NMR Responds: ‘The Jenna Marbles Paradox’ is F*cking Lousy

This piece is intended as a retort to Betabeat.com’s article: “The Jenna Marbles Paradox: Why Are YouTube Videos So Terrible?” by Ryan Holiday. No animals were harmed in the making of this response.

“Ryan Holiday — [Jeff raises his arms to indicate the vast coliseum that one needs to suspend disbelief in order to imagine is now surrounding them] Are you not entertained?”

You wrote such a long and pontificating screed, it’s hard to decide what to start with first. Let’s take your approach though, and go after low-hanging fruit. “The Jenna Marbles Paradox”? It’s as if you’re cashing in on her name appeal as much as she is. And I find it fascinating that we’re “living in a golden age of amazing TV” when I have to click through “Real Housewives,” “Kardashians” and other life-wasting, view-whoring television options. What’s that? Television is just as bad as YouTube except there are less options? Just because the world has a boner for “Game of Thrones” currently does not this the golden age of television make. Like I said though, low-hanging fruit.

I love your fascination with paid subscriptions and the idea that it will produce “quality content.” There is a lot of really fantastic product out there right now — check out the brilliance that is “Epic Rap Battles of History” or Vsauce or even the simple, silly fun of “Bad Lip Reading.” They’ve managed to rack up enormous view counts by providing consistently smart, funny and, dare I say, free content.

For you to go after Jenna Marbles because her videos are “simple” is akin to the sort of jealousy Michael Bay must feel whenever some little indie film does well at the box office: [effect a sort of nasally “whiner” voice for this part] “Well, that’s not fair! I charged someone hundreds of millions of dollars to make this movie … it should do hundreds of millions of times better than that movie!” See, the simple truth of life is that humanity is not perfect — we are not measured in star wipes or tight edits or perfect lighting. We are measured in public by the person that we appear to be, and in private by the person that we are (you can write that on a fortune cookie if you want). And the public’s perception of Jenna Marbles, Ray William Johnson, Smosh and all the other personalities that you take umbrage with, is that these folks are people that the public wants to get to know better. We like that Jenna seems like the “cool dirty-mouthed girl at the bar,” we like that Ray William Johnson would probably entertain the hell out of our kids at a BBQ, we like that Smosh … we like Smosh (sad that I feel compelled to explain to you that I am making a joke here and that if I felt a compunction to create a reason to tell you why Smosh is likeable, believe me, I could). See, what’s so grand about YouTube (and new media at large) is that it feels instant, unvarnished and raw. These kids aren’t making scripts for this stuff — this is pure unadulterated silliness shining through. And while that’s not for everyone, Holiday (cheap bully tactic of reducing you to your last name here), it clearly works for many, many people.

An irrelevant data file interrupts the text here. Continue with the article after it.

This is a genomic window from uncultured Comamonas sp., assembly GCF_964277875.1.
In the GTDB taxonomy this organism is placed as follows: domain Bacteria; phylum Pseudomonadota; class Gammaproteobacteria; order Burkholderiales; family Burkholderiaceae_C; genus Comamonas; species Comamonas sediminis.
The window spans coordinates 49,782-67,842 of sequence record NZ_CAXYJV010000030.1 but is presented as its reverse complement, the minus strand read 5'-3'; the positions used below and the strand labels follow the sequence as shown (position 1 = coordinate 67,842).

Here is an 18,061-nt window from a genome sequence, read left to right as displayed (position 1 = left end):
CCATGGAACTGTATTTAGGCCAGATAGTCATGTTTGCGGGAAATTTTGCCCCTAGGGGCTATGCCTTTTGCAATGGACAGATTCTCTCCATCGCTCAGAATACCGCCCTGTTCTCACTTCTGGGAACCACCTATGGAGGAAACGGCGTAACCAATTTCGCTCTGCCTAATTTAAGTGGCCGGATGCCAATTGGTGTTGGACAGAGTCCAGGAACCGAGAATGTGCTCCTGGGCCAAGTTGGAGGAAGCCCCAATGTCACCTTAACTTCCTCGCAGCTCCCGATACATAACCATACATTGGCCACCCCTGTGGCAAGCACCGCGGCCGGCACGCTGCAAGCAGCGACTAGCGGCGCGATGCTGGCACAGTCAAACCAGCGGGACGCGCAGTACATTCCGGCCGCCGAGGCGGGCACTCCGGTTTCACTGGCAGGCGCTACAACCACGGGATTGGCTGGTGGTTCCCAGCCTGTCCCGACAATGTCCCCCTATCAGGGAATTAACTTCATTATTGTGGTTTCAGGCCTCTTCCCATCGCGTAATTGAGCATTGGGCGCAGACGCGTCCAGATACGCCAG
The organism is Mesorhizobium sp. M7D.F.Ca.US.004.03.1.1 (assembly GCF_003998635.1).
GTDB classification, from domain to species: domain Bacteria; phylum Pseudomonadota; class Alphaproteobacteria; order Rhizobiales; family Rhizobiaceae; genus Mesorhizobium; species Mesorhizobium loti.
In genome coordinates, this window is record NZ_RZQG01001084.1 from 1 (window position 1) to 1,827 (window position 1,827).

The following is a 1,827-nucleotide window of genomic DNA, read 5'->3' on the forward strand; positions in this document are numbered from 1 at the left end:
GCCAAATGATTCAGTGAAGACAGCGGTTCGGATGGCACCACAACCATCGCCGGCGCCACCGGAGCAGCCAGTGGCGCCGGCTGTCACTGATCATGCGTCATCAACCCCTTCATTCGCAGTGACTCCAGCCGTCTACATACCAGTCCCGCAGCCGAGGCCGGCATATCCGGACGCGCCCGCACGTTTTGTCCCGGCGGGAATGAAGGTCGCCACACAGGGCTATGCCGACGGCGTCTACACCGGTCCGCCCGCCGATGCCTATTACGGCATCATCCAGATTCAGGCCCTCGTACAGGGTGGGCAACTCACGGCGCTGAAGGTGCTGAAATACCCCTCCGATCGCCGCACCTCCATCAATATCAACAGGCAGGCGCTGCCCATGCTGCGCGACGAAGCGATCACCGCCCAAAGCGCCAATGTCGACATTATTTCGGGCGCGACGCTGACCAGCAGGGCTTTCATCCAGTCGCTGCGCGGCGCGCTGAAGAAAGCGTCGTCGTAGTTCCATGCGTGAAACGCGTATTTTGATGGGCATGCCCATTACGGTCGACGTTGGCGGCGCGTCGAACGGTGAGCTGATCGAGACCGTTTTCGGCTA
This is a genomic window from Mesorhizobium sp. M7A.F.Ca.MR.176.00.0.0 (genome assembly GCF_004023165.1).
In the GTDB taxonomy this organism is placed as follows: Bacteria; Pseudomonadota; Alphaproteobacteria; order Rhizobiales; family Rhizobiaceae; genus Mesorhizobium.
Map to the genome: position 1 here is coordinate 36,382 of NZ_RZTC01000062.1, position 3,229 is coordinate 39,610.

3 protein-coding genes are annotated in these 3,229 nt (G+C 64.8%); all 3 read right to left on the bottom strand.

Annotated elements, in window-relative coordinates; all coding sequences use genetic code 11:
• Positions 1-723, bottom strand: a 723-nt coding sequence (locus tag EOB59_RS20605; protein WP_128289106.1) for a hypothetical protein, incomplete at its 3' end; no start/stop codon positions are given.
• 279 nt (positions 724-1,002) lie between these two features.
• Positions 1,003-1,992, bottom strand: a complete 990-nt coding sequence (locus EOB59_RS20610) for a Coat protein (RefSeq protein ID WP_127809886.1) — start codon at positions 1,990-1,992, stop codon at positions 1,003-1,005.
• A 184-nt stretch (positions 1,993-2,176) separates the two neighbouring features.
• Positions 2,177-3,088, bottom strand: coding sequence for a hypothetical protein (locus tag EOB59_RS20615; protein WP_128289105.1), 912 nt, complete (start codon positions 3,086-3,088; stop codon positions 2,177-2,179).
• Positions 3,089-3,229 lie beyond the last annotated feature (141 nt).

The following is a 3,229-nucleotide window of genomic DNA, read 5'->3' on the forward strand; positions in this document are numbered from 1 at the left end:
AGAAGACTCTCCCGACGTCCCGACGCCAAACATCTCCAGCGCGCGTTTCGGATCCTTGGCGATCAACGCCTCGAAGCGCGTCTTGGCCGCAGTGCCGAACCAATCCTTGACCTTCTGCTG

Jenna Marbles, Ray William Johnson and Smosh are some of the personalities that have floated to the top in this current free format. You, like every “Uncle Rico” (dated Napoleon Dynamite reference here) that came before you, love to live in that magical world of “if.” “If we had paid subscriptions, ‘interneting’ (it’s such a curmudgeon argument that I imagine you using words like “interneting” between your rants that LBJ was the only thing this country got right — how ad hominem of me, right?) would be better.” “If the Germans had won the war, the subways would never be late.” “If” is such a pointless conditional clause to live by, but, good for you, now that paid content is arriving, your arguments can now take on the
slightly more definitive “when.”

"Smosh doesn't like negativity either; though we really should use less violent methods to express our displeasure."

“Smosh doesn’t like negativity either; though we really should use less violent methods to express our displeasure.”

Here’s the thing though — since you have such a fondness for The Young Turks, and they are an early adopter of the paid subscription model, lets see what they offer: Ooh, some behind the scenes stuff, some bonus “fan stuff,” cool. And it is cool, but guess what it doesn’t give you? A different opinion from Cenk Uygur that he only shares with his “premium fans.” Nope, he’s an honest, likeable guy to the free crowd and the paying crowd — I was in the audience when he said as much (see? I go to stuff). “Paid content” might seem like some beautiful cure-all, but the reality is that kids pay for dubstep on iTunes — if they think something is good, they’ll do what it takes to get it — even (gasp) pay for things you find terrible (my apologies if you like dubstep).

I’m not sure what it is you’re looking for on YouTube that you think is good content (merlot reviews?); hell, I’m not sure you’re sure what you’re looking for, but the beauty of this newfangled, global TV-on-the-web, is that currently there is some wonderful, smart shows out there that would be perfect for even you, Ryan Holiday. And, trust me, when you find them, your heart will grow three sizes that day.

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